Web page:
Dawn on California’s northern coast — crystal clear and cold.
Inflicted with insomnia the last couple of years, I see dawn just about every day — Saturday, though, I did sleep in well past sun up, due to a rare return to sleep.
Early to bed, and early to rise put’s a body out of sync with a lot of normal activity, but at the same time, if given the time to ponder, allows insight into the chilling shit that currently consumes the planet.
Even beyond the tragedy of Whitney Houston — what a sad waste.
AndÂ Fukushima won’t go away — despite claiming a cold shutdown for the plant in December, now one of the reactors seems to be reheating.
Just in the nick, the US NRC last weekÂ approved two new nuclear reactors in a move of near-pure and absolute insanity — the learning curve is so f*cked.
(Illustration found here).
Two years ago last month, on a Saturday, we had a goody earthquake of a 6.5 magnitude about 40 miles south where I was sitting on my ass, trying to connect with’300′ again on DVD, and not really liking it, when…WHOA!
If you want, read my account here.
Anyway, in the wake of the big shake was this comment which seemed to encompass mankind’s so-far fortunate life encounter with a mega-calamity-waiting-to-happen — such as atomic shit: â€œOn the whole, I think we dodged a bullet,â€ said State Assemblyman Wesley Chesbro, D-Arcata. â€œIt could have been far, far worse.â€
A little saying easily applied to just about any given situation or circumstance.
(What Chesbro was talking about was the very-small injury and damage done in the local area by a so-relatively-close 6.5).
And with the 33rd anniversary of Three Mile Island coming next month, coupled with earthquake concerns at a Virginia nuclear plant last summer and Fukushima’s one-year milestone also coming in March, one has to ponder just how long before some weird, nasty shit happens.
One of the most-ugly of situations with nuclear power — beyond meltdowns, explosions and such — is the horror of radioactive waste. As of last spring, the US has in storage 71,862 tons of this waste and adds about 2,200 tons a year.
And the nuclear people haven’t one single-asshole of a clue what to do with this most-terrible of stuff.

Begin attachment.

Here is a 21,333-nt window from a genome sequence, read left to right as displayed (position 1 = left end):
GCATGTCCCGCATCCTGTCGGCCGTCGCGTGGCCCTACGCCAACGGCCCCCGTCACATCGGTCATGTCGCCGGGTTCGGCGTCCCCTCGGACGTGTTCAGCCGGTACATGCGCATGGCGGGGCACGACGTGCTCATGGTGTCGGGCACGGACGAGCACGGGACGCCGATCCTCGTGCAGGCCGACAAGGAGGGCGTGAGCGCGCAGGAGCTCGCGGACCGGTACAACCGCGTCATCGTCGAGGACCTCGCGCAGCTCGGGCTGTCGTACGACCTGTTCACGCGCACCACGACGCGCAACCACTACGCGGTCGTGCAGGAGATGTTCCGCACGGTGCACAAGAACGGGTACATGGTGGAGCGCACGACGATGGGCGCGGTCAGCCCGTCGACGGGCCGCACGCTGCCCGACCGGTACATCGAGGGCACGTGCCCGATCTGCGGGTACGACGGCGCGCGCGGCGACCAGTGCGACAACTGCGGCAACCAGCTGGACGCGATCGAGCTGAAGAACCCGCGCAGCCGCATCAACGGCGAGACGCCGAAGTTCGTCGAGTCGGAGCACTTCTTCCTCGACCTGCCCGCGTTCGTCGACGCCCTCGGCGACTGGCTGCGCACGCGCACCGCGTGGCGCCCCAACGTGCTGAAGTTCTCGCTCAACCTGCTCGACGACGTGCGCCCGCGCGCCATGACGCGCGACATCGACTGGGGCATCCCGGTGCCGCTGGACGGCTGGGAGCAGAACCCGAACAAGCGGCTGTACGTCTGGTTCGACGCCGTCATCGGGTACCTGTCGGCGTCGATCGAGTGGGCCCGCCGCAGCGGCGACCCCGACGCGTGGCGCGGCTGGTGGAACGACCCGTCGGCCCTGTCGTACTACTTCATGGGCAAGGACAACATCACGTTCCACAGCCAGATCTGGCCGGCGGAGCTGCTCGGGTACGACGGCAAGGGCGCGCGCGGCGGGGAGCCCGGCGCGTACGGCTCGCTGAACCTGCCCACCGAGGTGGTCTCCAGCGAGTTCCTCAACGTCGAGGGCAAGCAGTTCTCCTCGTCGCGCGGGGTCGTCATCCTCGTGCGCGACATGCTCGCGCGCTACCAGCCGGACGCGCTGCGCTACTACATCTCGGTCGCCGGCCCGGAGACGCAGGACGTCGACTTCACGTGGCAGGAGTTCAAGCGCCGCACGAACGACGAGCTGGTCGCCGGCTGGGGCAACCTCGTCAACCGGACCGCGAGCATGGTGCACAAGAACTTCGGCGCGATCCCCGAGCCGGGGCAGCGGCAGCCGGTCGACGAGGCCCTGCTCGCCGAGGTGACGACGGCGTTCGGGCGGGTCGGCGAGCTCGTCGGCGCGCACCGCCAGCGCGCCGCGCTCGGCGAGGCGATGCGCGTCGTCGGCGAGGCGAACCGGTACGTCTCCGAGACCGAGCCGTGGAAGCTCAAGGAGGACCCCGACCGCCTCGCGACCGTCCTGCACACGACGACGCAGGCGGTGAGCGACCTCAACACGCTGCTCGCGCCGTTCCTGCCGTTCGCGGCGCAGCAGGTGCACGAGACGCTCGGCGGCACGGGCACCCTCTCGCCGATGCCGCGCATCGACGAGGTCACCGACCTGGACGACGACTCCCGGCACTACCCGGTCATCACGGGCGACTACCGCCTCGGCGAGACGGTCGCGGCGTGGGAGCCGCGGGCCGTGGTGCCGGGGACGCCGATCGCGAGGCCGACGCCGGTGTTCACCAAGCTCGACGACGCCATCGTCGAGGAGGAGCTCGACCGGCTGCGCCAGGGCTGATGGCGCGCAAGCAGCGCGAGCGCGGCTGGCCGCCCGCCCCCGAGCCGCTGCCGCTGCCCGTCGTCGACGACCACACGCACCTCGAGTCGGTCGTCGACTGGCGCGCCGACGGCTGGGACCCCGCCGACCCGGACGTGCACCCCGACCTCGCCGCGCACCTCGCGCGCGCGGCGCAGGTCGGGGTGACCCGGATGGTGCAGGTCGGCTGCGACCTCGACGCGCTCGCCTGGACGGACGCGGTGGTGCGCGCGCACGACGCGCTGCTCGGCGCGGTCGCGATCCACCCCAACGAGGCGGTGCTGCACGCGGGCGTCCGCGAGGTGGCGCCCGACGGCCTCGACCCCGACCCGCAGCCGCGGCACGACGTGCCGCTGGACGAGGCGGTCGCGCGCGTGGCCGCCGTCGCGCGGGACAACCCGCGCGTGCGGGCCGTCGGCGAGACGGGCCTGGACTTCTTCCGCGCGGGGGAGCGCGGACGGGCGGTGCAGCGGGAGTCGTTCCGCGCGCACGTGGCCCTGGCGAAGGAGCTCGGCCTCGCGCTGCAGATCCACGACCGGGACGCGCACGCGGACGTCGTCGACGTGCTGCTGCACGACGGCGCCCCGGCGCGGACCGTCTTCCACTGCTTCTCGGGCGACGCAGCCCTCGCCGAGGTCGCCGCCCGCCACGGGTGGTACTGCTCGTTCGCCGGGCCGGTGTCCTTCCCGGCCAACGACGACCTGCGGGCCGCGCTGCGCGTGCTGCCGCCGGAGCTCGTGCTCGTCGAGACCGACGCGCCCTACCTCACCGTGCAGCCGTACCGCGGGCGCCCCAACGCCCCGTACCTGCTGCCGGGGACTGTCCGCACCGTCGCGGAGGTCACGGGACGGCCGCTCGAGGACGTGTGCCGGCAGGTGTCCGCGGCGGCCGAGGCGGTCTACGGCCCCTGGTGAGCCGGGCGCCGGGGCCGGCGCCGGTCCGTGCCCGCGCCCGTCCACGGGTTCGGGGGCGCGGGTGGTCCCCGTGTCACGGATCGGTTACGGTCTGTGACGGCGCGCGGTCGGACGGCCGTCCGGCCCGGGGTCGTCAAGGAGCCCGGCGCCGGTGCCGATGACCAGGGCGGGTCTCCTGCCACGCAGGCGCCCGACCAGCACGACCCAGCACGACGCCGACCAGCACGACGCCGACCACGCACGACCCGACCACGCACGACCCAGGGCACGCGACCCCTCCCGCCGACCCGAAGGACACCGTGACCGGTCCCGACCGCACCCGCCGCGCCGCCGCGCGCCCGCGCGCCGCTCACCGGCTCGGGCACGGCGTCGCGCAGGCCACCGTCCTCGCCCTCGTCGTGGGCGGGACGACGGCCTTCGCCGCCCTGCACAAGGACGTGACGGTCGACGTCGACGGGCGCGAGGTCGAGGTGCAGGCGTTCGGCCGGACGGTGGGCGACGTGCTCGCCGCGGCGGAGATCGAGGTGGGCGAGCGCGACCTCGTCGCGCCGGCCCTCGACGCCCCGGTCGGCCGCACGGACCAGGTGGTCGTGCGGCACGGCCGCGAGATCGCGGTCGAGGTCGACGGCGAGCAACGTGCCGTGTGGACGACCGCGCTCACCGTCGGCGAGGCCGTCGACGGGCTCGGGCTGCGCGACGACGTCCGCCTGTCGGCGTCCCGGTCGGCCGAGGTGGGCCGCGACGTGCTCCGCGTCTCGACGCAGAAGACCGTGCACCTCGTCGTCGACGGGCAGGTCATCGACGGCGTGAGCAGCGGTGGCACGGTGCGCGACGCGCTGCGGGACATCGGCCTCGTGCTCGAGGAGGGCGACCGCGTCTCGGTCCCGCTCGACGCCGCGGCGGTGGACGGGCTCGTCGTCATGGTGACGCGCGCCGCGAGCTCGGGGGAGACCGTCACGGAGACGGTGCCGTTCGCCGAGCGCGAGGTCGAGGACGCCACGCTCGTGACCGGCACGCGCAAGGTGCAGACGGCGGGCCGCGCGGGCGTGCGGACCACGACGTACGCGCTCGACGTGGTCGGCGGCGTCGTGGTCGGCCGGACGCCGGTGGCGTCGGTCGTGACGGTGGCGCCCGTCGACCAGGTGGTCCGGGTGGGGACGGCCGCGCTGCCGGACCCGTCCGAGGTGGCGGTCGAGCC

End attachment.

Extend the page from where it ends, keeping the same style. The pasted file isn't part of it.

The big plan for nearly three decades was to bury the shit in Yucca Mountain, Nevada, but that was scuttled by President Obama for a load of reasons — now the waste is stored on site of each of the plants, either in cooling pools or these huge dry casks.
The above mentioned nuclear plant in Virginia has a sister facility in the state and between the two of them there’s 5.2 million pounds of waste stored, with nowhere else to go.
A reminder via a fact sheet on the total dumbness of this stuffÂ (from a Quick View of pdf report): When 100 tons of uranium fuel is fissioned in a nuclear power plant it becomes one billion times more radioactive than the original uranium, and more than 200 new radioactive elements are made. These elements are radioactive waste.
Despite this waste being able to kill for thousands of years, there’s apparently no growing concern for what to do about it, though, it’s about the money, or the lack of it.
From the Wall Street Journal last August on Obama’s so-called presidential panel on atomic shit:
The draft report issued July 29 by the panel, the Blue Ribbon Commission on America’s Nuclear Future, said the U.S. nuclear-waste disposal program had “all but broken down” and suggested a series of fixes.
One recommendation was an overhaul of what it called the “dysfunctional” Nuclear Waste Fund arrangement.
And from The Hill earlier this month on the final report of that so-called commission:
The most important recommendations surround how to store the waste, both temporarily and permanently.
The report notes that, even if Yucca Mountain were opened, the current, and growing, volume of spent nuclear fuel in the U.S. means that it would quickly be filled, and a new permanent repository would have to be built anyway.
Even though the process could take twenty years, it is important to begin as soon as possible.
Let’s see now, two thousand-plus extra pounds of waste a year, times 20 years equals a shitload of crazy.
And crazy is as crazy be — from the New York Times on Friday on the desultory clean-up of a village 20 miles from Fukushima: A day laborer wiping down windows at an abandoned school nearby shrugged at the work crewâ€™s haphazard approach. â€œWe are all amateurs,â€ he said. â€œNobody really knows how to clean up radiation.â€
Somebody really, really needs to earn their nuclear nuts.